PENTECOST

May 24, 2015
Saint John’s
Memphis, Tennessee
John W. Sewell

 

Today we celebrate the coming of the Holy Spirit fifty days after the Resurrection. The reading from the Acts of the Apostles describes the day of Pentecost and the indwelling of God’s Spirit in a new way, more continuous and more manifest than had been experienced before. The ancient Aramaic translation of the Pentecost story puts it this way, “And as the days of Pentecost were fulfilled, they gathered together as one. And there was from the stillness of heaven a sound like the stirring of Spirit, and the whole house was filled with it, where they were staying.” The spirit then fell upon them as tongues of fire. After Pentecost the word, God, as they had defined it, was no longer adequate to describe what the Christians were experiencing.

As John Polkinghorne puts it, [The Faith of a Physicist, pg. 146] “The early Church felt that it experienced divine power present within it with a peculiar intensity and personality.”

HOLY SPIRIT – BREATH, SPIRIT OR WIND
They looked into the Hebrew Scriptures for ways to explain what had happened. The language of spirit (ruah) was used in the Old Testament in relation to creation (Genesis 1: 2f.) The Spirit brooded over the waters of chaos in creation.

jesus_breathes_on_the_disciplesIn both Greek and Hebrew the word for spirit means also ‘breath’ or ‘wind.’ This is the sense of today’s Gospel reading. On Easter afternoon, the disciples were huddled behind closed doors for fear of the authorities. Jesus came and stood among them and showed his wounds. And as the disciples rejoiced he said twice “Peace be with you!” Then he said, “As the Father has sent Me, so I also send you.” Then, when He had said this, He breathed on them and said, “Receive the Holy Spirit.” This verse can be translated, “Receive the holy breath.” He then says, “If you forgive anyone his sins, they are forgiven him, but if you do not forgive someone, his sins are retained.”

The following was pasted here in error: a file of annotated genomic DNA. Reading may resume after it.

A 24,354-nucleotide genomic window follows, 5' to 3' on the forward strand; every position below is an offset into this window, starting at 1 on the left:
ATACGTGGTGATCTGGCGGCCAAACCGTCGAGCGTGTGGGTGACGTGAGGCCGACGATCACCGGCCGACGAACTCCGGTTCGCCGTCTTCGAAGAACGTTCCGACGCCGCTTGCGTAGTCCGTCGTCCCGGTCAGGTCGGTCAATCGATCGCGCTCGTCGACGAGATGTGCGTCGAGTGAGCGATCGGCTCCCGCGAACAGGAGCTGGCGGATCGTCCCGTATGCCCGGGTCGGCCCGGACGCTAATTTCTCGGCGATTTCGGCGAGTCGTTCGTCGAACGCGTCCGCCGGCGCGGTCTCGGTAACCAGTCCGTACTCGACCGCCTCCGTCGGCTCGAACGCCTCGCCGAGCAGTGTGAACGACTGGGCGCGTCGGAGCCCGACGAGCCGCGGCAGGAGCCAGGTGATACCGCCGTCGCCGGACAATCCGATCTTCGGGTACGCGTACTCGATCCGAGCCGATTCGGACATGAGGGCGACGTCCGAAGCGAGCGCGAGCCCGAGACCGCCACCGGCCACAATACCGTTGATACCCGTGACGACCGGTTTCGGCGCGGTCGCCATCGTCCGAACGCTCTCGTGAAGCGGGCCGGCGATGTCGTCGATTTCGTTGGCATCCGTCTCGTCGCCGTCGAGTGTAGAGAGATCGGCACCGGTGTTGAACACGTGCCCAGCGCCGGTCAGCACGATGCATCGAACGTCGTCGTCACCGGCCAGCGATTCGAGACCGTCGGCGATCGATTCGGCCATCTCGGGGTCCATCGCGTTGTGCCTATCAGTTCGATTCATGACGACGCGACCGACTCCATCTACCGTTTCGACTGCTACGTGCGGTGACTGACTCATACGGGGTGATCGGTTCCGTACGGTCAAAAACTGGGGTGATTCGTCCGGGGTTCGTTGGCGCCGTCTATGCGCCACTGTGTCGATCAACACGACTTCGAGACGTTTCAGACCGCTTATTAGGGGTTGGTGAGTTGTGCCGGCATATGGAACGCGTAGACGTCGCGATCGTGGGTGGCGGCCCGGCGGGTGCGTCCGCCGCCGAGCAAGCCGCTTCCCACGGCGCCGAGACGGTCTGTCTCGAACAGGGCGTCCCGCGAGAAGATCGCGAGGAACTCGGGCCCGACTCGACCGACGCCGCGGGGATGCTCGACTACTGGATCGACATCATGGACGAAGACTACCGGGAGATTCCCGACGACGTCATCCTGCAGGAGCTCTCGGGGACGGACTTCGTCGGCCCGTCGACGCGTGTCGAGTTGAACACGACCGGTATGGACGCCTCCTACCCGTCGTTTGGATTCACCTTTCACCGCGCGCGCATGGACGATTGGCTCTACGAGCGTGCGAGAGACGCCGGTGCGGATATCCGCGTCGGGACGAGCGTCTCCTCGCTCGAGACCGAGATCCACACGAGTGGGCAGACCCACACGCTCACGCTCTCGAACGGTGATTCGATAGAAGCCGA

Jesus breathed on them giving the Holy Spirit to the disciples. They had been behind closed doors for fear of the Jews. He tells them that they may forgive sins and retain them. I have been wondering? Is Jesus telling the church to be the moral police as has so often been the interpretation of this passage? Or is he saying in another way what he said in so many other places, namely, that we are to forgive everyone. If we retain sins is it because we can choose whether or not to forgive OR because we are unwilling or unable to forgive? Did our Lord not tell Peter to forgive infinitely? If we do not forgive is it because we unable to inhale the holy breath?

I am learning that deep breathing and fear are not compatible. Years ago and far far away I studied Yoga. The word comes from the Sanskrit and means union, from the words “to join”. Yoga is a technique for promoting “mindfulness.” — to become still and in that stillness to awaken and become conscious. To breathe and stretch promotes consciousness of one’s body one is present in one’s body. The yoga tradition says that each human being has a certain number of breaths to breathe in their lifetime. To breathe rapidly and shallowly is to wasting our very life. Although I doubt there are a set number of breaths per life, shallow rapid breathing does not promote health. Is the same true in the life of faith?

It is difficult to panic when breathing from the diaphragm. When people panic they breathe faster and more often, which in turn promotes more fear and less thinking. When we are afraid we have more trouble forgiving than when we are centered. The gospel tells us that perfect or mature love casts out fear. When we are centered we can choose to love rather than become our fear. After Jesus breathed on the apostles they were no longer afraid. They went into the streets proclaiming the good news of God in Christ to the very people from whom they had earlier hidden.

pentecostLike deep breathing, the presence of the Holy Spirit is incompatible with paralyzing fear. So it stands to reason to me that where we are afraid is the very place the Spirit is likely to be manifested. To be alive is to risk. Yet we are so afraid of risking. We run the numbers, buy insurance, take polls as if by some incantation or marshaling of force we shall at last be secure. But it is an illusion.

As Helen Keller, a woman who knew a good bit about challenge once wrote, “Security is mostly a superstition. It does not exist in nature, nor do the children of men as a whole experience it. Avoiding danger is no safer in the long run than outright exposure. Life is either a daring adventure or nothing.”